Coping with anxiety and cold feet

Coping with anxiety and cold feet

Have you been experiencing cold feet? Believe it or not, cold feet is often a symptom of anxiety. Cold feet is very often the result of bad circulation, and yes, it can be caused by anxiety. The most you can do to treat cold feet is to warm them up. To get to the heart of the problem, you’re going to have to address your anxiety. Fortunately, there are multitudes of ways that you can treat your anxiety on your own, naturally and without the help of pharmaceutical drugs.

 If you’re like most anxiety sufferers, you’ve been dealing with this for a long, long time. There is a strong genetic component to anxiety, which means if your mom and dad have it, you may, too. All too often we learn negative way of dealing with daily stressors from our families, and if they never learn how to effectively manage anxiety, their struggles are passed down to us. However, you can nip this problem in the bud, not only for yourself, but for future generations in your family.

To immediately address anxiety-provoking situations, you must learn how to breathe properly. This is a skill that many people, including those who don’t struggle with anxiety, fail to employ in their daily lives. Begin by breathing deeply for five seconds, holding your breath for five seconds, and slowly releasing. Continue doing this until you begin to feel waves of relaxation pervade your body. You should make a daily habit out of this to get the utmost benefit, rather than waiting until the anxiety strikes you. Although you’ve been breathing your whole life, practice definitely makes perfect when it comes to breathing the correct way.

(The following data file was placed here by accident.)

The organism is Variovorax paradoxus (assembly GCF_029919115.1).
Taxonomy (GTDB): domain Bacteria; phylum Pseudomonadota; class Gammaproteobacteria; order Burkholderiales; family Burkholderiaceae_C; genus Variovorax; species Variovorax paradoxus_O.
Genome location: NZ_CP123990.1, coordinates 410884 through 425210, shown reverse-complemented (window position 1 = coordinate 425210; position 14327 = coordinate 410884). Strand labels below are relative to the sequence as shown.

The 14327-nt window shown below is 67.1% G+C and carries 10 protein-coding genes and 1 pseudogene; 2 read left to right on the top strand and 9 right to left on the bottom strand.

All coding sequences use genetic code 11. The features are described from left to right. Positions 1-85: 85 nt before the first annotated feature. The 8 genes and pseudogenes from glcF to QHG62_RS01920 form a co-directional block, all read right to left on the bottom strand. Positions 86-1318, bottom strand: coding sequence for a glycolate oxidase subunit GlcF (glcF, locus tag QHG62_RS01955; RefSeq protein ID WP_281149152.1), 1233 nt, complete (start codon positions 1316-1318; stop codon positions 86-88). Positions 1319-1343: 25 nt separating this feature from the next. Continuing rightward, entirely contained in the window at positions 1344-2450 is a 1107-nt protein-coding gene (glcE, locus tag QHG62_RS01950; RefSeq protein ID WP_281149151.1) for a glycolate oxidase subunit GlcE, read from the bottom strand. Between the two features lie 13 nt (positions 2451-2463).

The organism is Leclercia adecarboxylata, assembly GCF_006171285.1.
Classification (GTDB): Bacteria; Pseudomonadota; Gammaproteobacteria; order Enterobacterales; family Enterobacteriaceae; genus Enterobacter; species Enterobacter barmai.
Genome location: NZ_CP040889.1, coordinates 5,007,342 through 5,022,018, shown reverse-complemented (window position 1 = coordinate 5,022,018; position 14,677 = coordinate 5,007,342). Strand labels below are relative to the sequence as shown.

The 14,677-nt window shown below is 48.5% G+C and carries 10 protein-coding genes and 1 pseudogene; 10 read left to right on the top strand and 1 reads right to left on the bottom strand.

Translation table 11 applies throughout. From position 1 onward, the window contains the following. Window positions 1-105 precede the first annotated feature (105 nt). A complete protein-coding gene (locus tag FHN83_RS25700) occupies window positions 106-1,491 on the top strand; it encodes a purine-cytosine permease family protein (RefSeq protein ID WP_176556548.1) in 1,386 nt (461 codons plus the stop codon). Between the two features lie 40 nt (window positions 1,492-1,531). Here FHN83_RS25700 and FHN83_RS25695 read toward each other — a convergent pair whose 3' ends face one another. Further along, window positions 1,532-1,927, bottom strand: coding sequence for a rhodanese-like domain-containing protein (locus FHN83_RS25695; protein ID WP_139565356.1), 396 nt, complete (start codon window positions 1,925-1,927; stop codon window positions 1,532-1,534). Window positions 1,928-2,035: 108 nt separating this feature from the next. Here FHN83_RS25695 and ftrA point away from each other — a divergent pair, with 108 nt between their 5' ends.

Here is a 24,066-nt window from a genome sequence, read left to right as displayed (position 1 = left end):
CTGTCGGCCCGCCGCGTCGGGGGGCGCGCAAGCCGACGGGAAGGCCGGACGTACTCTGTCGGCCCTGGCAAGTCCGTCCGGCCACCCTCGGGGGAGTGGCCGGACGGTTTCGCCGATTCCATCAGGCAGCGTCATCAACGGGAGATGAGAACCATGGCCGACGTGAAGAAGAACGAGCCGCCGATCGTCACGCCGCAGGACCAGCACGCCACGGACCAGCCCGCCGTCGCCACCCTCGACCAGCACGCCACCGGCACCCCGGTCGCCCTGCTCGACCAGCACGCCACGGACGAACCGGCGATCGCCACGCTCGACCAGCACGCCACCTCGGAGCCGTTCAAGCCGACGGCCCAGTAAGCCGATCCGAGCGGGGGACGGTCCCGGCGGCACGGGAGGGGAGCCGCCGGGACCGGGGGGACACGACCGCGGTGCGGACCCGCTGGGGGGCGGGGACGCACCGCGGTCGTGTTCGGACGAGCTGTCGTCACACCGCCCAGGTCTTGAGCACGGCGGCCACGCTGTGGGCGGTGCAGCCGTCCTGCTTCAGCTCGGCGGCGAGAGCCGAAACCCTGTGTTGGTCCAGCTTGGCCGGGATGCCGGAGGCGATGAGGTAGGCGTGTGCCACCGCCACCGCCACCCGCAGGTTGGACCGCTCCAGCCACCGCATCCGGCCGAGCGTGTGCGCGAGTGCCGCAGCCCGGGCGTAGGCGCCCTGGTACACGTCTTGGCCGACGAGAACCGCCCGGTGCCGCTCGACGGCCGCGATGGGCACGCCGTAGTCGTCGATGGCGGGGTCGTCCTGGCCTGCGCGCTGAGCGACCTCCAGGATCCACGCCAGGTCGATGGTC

Another great technique for dealing with anxiety is progressive muscle relaxation. You can do this by relaxing and focusing on the particular muscles in an area of your body. Many people choose to start at their feet and work up to their head, but there are many ways you can do this. Focus on the muscles, tense them for a few seconds and release, concentrating on the difference between the tension and the release, and meditate on the feeling of relaxation you’re experiencing. Continue doing this until you’ve worked your way up your body. Don’t forget- it’s important to employ the deep breathing you just learned while you’re doing this.

It’s not only important to address the physical symptoms of anxiety, but also the troubling thoughts that are causing you to feel anxious in the first place. You can do this with the assistance of a skilled cognitive-behavioral therapist. Be sure to find a therapist who specifically states that cognitive-behavioral therapy is a part of his or her skill set, because it is superior for addressing anxiety issues to other forms of therapy. Cognitive-behavioral therapy will literally “re-wire” your brain by eradicating cognitive distortions that lead to anxiety and teach you think in more realistic ways. It’s a skill that will take a lot of practice to hone, but it is well-worth it.

References:

“Coping With Anxiety.” Jeanie Lerch Davis. <http://www.webmd.com> 9 Nov 2012.

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